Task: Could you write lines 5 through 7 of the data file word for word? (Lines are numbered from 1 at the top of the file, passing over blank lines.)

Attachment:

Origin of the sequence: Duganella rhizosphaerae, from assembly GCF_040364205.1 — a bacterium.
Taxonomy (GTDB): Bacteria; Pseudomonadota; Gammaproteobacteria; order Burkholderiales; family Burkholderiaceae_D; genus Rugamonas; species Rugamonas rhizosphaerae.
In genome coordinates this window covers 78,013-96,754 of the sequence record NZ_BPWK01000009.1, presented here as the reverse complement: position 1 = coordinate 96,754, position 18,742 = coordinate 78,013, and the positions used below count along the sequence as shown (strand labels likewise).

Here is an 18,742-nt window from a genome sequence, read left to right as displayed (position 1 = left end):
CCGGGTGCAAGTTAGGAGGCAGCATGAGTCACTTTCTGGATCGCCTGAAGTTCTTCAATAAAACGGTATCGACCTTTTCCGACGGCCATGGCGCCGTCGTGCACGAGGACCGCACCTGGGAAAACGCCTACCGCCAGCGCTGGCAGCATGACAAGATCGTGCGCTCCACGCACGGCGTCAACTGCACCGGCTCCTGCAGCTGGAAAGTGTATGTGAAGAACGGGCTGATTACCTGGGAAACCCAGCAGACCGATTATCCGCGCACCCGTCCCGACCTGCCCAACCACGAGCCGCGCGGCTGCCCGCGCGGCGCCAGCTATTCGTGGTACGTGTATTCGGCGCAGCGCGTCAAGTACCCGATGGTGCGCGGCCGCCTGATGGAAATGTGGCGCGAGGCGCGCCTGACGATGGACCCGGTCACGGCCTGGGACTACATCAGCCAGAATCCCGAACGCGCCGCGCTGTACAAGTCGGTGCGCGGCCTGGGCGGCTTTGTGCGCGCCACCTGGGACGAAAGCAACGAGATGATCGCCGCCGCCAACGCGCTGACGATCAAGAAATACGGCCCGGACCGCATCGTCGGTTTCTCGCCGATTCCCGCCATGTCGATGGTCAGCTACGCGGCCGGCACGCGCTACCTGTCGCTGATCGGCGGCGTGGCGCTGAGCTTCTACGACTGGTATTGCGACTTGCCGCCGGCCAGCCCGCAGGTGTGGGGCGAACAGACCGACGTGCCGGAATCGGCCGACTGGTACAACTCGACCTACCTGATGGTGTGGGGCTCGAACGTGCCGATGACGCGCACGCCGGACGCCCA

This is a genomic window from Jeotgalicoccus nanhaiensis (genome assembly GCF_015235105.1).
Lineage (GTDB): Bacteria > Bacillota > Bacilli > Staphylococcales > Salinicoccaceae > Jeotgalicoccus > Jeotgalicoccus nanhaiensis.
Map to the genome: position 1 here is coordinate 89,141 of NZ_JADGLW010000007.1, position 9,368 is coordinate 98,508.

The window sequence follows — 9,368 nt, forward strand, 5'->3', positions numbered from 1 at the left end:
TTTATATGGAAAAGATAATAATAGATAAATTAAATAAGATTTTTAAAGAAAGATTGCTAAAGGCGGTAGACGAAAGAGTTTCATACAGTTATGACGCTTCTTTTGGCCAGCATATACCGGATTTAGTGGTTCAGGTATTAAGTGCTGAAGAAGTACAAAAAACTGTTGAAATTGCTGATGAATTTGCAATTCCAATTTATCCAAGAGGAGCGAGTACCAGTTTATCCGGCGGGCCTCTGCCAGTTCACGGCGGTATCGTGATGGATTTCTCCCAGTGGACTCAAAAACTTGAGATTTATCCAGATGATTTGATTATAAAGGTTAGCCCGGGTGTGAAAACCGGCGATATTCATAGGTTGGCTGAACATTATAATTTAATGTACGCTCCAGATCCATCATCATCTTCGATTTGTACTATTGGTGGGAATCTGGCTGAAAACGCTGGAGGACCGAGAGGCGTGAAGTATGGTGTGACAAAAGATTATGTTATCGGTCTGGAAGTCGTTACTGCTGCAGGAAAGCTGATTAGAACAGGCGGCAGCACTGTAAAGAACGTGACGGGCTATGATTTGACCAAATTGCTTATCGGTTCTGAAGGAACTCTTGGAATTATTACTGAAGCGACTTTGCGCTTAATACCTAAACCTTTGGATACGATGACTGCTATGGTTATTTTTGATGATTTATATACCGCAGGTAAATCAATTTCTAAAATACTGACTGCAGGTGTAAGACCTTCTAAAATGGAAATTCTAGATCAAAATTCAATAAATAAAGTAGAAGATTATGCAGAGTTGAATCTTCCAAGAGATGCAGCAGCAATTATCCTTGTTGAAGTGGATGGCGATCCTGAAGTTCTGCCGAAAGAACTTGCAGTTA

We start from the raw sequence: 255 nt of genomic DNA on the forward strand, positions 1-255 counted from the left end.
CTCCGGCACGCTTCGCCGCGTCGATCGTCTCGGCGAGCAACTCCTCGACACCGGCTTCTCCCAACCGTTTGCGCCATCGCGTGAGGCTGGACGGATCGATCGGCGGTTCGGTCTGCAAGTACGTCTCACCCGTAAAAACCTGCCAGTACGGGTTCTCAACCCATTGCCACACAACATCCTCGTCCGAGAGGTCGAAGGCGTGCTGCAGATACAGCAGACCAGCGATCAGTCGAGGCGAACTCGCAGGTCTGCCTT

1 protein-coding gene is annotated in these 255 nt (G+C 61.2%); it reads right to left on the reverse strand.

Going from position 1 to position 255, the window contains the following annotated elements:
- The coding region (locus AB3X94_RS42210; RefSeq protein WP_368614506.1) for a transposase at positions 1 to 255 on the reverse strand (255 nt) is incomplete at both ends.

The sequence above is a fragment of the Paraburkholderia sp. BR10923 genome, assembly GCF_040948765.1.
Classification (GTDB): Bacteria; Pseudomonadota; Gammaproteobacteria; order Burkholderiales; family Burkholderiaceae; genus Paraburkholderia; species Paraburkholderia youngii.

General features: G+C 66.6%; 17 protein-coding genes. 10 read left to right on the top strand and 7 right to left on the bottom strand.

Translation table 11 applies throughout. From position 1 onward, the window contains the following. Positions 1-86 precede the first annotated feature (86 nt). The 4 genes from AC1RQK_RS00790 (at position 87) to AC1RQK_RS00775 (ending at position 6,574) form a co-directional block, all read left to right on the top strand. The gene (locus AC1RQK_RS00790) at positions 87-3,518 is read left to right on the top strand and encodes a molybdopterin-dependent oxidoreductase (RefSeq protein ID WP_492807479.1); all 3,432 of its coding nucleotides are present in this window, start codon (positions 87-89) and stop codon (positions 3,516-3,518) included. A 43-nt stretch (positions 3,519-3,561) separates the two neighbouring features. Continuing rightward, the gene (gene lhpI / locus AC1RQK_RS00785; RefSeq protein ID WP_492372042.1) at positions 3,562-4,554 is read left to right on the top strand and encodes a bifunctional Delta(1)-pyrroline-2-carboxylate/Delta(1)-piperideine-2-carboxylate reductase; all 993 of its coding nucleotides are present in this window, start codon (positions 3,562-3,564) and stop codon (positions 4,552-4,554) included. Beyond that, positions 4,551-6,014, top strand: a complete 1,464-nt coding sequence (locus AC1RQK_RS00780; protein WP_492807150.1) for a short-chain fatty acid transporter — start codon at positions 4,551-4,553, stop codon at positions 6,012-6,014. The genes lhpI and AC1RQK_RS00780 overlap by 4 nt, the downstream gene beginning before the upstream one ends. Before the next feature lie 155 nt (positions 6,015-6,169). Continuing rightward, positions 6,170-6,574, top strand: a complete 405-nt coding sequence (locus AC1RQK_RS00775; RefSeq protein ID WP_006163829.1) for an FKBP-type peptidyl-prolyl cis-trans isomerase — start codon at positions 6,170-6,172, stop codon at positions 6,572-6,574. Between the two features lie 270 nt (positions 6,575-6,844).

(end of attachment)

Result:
CCGGGTGCAAGTTAGGAGGCAGCATGAGTCACTTTCTGGATCGCCTGAAGTTCTTCAATAAAACGGTATCGACCTTTTCCGACGGCCATGGCGCCGTCGTGCACGAGGACCGCACCTGGGAAAACGCCTACCGCCAGCGCTGGCAGCATGACAAGATCGTGCGCTCCACGCACGGCGTCAACTGCACCGGCTCCTGCAGCTGGAAAGTGTATGTGAAGAACGGGCTGATTACCTGGGAAACCCAGCAGACCGATTATCCGCGCACCCGTCCCGACCTGCCCAACCACGAGCCGCGCGGCTGCCCGCGCGGCGCCAGCTATTCGTGGTACGTGTATTCGGCGCAGCGCGTCAAGTACCCGATGGTGCGCGGCCGCCTGATGGAAATGTGGCGCGAGGCGCGCCTGACGATGGACCCGGTCACGGCCTGGGACTACATCAGCCAGAATCCCGAACGCGCCGCGCTGTACAAGTCGGTGCGCGGCCTGGGCGGCTTTGTGCGCGCCACCTGGGACGAAAGCAACGAGATGATCGCCGCCGCCAACGCGCTGACGATCAAGAAATACGGCCCGGACCGCATCGTCGGTTTCTCGCCGATTCCCGCCATGTCGATGGTCAGCTACGCGGCCGGCACGCGCTACCTGTCGCTGATCGGCGGCGTGGCGCTGAGCTTCTACGACTGGTATTGCGACTTGCCGCCGGCCAGCCCGCAGGTGTGGGGCGAACAGACCGACGTGCCGGAATCGGCCGACTGGTACAACTCGACCTACCTGATGGTGTGGGGCTCGAACGTGCCGATGACGCGCACGCCGGACGCCCA

This is a genomic window from Jeotgalicoccus nanhaiensis (genome assembly GCF_015235105.1).
Lineage (GTDB): Bacteria > Bacillota > Bacilli > Staphylococcales > Salinicoccaceae > Jeotgalicoccus > Jeotgalicoccus nanhaiensis.